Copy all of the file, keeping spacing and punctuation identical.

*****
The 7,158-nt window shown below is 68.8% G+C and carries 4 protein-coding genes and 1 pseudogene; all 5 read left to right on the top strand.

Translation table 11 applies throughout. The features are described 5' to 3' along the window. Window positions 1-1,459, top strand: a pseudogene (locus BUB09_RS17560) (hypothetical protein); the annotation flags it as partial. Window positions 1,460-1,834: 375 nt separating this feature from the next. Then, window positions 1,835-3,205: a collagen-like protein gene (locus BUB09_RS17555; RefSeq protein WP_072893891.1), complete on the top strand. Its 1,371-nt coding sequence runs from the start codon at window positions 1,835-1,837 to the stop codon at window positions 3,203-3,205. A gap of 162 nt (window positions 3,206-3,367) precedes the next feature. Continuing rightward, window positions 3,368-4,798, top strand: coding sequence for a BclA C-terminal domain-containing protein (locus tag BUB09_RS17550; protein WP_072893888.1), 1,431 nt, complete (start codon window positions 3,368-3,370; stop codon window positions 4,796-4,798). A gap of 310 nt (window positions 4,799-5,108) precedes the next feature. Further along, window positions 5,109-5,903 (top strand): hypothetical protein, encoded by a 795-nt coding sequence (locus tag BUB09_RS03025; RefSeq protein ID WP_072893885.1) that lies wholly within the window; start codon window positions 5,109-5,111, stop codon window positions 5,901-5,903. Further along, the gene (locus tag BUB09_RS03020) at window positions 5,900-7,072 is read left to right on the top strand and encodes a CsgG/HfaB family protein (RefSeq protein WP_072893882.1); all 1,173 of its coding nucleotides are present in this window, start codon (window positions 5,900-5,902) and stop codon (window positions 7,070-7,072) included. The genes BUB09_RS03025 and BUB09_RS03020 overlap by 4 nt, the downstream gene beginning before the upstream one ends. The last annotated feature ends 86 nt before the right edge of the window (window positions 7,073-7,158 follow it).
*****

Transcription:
The 7,158-nt window shown below is 68.8% G+C and carries 4 protein-coding genes and 1 pseudogene; all 5 read left to right on the top strand.

Translation table 11 applies throughout. The features are described 5' to 3' along the window. Window positions 1-1,459, top strand: a pseudogene (locus BUB09_RS17560) (hypothetical protein); the annotation flags it as partial. Window positions 1,460-1,834: 375 nt separating this feature from the next. Then, window positions 1,835-3,205: a collagen-like protein gene (locus BUB09_RS17555; RefSeq protein WP_072893891.1), complete on the top strand. Its 1,371-nt coding sequence runs from the start codon at window positions 1,835-1,837 to the stop codon at window positions 3,203-3,205. A gap of 162 nt (window positions 3,206-3,367) precedes the next feature. Continuing rightward, window positions 3,368-4,798, top strand: coding sequence for a BclA C-terminal domain-containing protein (locus tag BUB09_RS17550; protein WP_072893888.1), 1,431 nt, complete (start codon window positions 3,368-3,370; stop codon window positions 4,796-4,798). A gap of 310 nt (window positions 4,799-5,108) precedes the next feature. Further along, window positions 5,109-5,903 (top strand): hypothetical protein, encoded by a 795-nt coding sequence (locus tag BUB09_RS03025; RefSeq protein ID WP_072893885.1) that lies wholly within the window; start codon window positions 5,109-5,111, stop codon window positions 5,901-5,903. Further along, the gene (locus tag BUB09_RS03020) at window positions 5,900-7,072 is read left to right on the top strand and encodes a CsgG/HfaB family protein (RefSeq protein WP_072893882.1); all 1,173 of its coding nucleotides are present in this window, start codon (window positions 5,900-5,902) and stop codon (window positions 7,070-7,072) included. The genes BUB09_RS03025 and BUB09_RS03020 overlap by 4 nt, the downstream gene beginning before the upstream one ends. The last annotated feature ends 86 nt before the right edge of the window (window positions 7,073-7,158 follow it).